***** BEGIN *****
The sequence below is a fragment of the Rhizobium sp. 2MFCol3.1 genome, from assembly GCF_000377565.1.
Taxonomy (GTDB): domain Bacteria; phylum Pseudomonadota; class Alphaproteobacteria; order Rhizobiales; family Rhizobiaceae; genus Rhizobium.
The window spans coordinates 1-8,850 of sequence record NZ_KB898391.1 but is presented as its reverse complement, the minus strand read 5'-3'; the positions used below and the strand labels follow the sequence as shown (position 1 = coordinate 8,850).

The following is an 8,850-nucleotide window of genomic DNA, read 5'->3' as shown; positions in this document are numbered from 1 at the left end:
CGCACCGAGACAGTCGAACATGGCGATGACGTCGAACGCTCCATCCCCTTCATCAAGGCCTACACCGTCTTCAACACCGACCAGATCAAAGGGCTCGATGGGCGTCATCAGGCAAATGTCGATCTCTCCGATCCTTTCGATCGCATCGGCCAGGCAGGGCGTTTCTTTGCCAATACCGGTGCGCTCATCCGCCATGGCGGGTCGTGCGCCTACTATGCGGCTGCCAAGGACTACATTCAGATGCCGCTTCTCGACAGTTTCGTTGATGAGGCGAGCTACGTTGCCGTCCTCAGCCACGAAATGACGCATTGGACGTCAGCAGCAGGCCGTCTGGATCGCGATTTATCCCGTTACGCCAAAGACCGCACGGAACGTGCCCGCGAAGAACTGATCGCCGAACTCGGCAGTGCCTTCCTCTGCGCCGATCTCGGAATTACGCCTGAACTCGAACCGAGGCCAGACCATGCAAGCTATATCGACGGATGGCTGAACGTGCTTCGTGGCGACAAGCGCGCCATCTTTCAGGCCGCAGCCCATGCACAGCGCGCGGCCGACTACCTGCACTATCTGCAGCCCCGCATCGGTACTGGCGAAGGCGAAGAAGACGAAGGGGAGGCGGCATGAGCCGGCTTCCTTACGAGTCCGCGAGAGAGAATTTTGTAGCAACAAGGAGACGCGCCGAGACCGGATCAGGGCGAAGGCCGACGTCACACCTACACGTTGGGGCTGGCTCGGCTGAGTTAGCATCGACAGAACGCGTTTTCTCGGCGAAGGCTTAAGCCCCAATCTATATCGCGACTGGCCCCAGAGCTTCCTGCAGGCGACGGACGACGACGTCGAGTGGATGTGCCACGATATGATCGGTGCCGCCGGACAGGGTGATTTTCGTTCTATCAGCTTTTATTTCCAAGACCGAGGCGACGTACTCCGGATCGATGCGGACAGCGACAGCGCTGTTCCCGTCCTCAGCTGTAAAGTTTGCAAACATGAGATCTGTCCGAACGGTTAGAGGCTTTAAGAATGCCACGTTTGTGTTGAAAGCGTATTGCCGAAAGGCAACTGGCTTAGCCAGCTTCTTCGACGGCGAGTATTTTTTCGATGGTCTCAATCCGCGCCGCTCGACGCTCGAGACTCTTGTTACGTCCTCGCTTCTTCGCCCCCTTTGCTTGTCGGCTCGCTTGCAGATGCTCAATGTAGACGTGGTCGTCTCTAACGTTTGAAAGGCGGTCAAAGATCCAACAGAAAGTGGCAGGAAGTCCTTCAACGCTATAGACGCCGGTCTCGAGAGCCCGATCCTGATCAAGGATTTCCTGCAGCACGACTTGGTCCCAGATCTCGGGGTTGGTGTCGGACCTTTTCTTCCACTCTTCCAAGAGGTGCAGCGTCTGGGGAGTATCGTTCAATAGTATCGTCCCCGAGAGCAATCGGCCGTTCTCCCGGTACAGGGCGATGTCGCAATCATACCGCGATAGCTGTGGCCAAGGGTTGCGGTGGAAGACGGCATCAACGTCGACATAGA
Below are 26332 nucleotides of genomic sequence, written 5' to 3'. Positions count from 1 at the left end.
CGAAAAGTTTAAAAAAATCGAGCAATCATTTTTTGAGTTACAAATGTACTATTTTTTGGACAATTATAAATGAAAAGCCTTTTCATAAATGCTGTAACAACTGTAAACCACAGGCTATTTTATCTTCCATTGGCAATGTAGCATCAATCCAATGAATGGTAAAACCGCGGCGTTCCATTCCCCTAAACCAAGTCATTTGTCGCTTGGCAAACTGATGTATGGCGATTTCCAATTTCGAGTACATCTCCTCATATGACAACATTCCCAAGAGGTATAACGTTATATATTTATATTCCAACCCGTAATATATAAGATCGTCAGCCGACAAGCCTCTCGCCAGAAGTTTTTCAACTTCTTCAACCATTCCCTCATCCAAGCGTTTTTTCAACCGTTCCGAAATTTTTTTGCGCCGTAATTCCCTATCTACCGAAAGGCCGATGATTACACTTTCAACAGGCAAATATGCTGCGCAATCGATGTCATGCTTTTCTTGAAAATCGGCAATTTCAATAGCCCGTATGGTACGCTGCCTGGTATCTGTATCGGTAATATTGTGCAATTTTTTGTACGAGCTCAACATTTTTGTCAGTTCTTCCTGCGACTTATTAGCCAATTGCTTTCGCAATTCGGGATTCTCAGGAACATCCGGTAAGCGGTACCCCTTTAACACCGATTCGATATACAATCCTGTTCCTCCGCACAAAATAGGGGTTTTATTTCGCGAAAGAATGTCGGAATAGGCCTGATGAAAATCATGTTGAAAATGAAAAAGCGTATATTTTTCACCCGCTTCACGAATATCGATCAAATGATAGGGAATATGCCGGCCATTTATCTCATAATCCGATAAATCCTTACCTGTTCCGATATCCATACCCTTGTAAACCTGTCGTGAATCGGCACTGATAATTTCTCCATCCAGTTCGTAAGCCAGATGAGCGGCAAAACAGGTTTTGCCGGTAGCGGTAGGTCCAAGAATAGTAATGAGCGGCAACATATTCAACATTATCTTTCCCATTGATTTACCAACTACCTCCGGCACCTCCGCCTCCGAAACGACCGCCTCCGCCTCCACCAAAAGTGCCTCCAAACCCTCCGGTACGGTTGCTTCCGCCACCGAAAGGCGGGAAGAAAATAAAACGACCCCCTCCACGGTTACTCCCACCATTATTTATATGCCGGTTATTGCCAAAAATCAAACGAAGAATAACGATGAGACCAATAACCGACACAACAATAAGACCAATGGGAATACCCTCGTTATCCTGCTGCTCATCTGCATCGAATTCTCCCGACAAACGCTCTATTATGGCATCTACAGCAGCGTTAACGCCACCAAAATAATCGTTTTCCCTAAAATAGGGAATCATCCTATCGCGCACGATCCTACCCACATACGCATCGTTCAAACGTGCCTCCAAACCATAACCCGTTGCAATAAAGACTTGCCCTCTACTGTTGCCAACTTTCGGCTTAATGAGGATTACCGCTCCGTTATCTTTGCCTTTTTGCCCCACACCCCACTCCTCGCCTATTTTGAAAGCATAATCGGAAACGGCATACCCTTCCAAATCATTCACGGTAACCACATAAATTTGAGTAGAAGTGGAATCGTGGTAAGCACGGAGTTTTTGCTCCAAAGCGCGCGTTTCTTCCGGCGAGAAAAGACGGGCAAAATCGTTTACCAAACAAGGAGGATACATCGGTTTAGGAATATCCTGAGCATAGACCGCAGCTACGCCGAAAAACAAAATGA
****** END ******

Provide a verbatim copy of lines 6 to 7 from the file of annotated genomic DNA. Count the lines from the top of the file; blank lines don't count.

Below are 26332 nucleotides of genomic sequence, written 5' to 3'. Positions count from 1 at the left end.
CGAAAAGTTTAAAAAAATCGAGCAATCATTTTTTGAGTTACAAATGTACTATTTTTTGGACAATTATAAATGAAAAGCCTTTTCATAAATGCTGTAACAACTGTAAACCACAGGCTATTTTATCTTCCATTGGCAATGTAGCATCAATCCAATGAATGGTAAAACCGCGGCGTTCCATTCCCCTAAACCAAGTCATTTGTCGCTTGGCAAACTGATGTATGGCGATTTCCAATTTCGAGTACATCTCCTCATATGACAACATTCCCAAGAGGTATAACGTTATATATTTATATTCCAACCCGTAATATATAAGATCGTCAGCCGACAAGCCTCTCGCCAGAAGTTTTTCAACTTCTTCAACCATTCCCTCATCCAAGCGTTTTTTCAACCGTTCCGAAATTTTTTTGCGCCGTAATTCCCTATCTACCGAAAGGCCGATGATTACACTTTCAACAGGCAAATATGCTGCGCAATCGATGTCATGCTTTTCTTGAAAATCGGCAATTTCAATAGCCCGTATGGTACGCTGCCTGGTATCTGTATCGGTAATATTGTGCAATTTTTTGTACGAGCTCAACATTTTTGTCAGTTCTTCCTGCGACTTATTAGCCAATTGCTTTCGCAATTCGGGATTCTCAGGAACATCCGGTAAGCGGTACCCCTTTAACACCGATTCGATATACAATCCTGTTCCTCCGCACAAAATAGGGGTTTTATTTCGCGAAAGAATGTCGGAATAGGCCTGATGAAAATCATGTTGAAAATGAAAAAGCGTATATTTTTCACCCGCTTCACGAATATCGATCAAATGATAGGGAATATGCCGGCCATTTATCTCATAATCCGATAAATCCTTACCTGTTCCGATATCCATACCCTTGTAAACCTGTCGTGAATCGGCACTGATAATTTCTCCATCCAGTTCGTAAGCCAGATGAGCGGCAAAACAGGTTTTGCCGGTAGCGGTAGGTCCAAGAATAGTAATGAGCGGCAACATATTCAACATTATCTTTCCCATTGATTTACCAACTACCTCCGGCACCTCCGCCTCCGAAACGACCGCCTCCGCCTCCACCAAAAGTGCCTCCAAACCCTCCGGTACGGTTGCTTCCGCCACCGAAAGGCGGGAAGAAAATAAAACGACCCCCTCCACGGTTACTCCCACCATTATTTATATGCCGGTTATTGCCAAAAATCAAACGAAGAATAACGATGAGACCAATAACCGACACAACAATAAGACCAATGGGAATACCCTCGTTATCCTGCTGCTCATCTGCATCGAATTCTCCCGACAAACGCTCTATTATGGCATCTACAGCAGCGTTAACGCCACCAAAATAATCGTTTTCCCTAAAATAGGGAATCATCCTATCGCGCACGATCCTACCCACATACGCATCGTTCAAACGTGCCTCCAAACCATAACCCGTTGCAATAAAGACTTGCCCTCTACTGTTGCCAACTTTCGGCTTAATGAGGATTACCGCTCCGTTATCTTTGCCTTTTTGCCCCACACCCCACTCCTCGCCTATTTTGAAAGCATAATCGGAAACGGCATACCCTTCCAAATCATTCACGGTAACCACATAAATTTGAGTAGAAGTGGAATCGTGGTAAGCACGGAGTTTTTGCTCCAAAGCGCGCGTTTCTTCCGGCGAGAAAAGACGGGCAAAATCGTTTACCAAACAAGGAGGATACATCGGTTTAGGAATATCCTGAGCATAGACCGCAGCTACGCCGAAAAACAAAATGA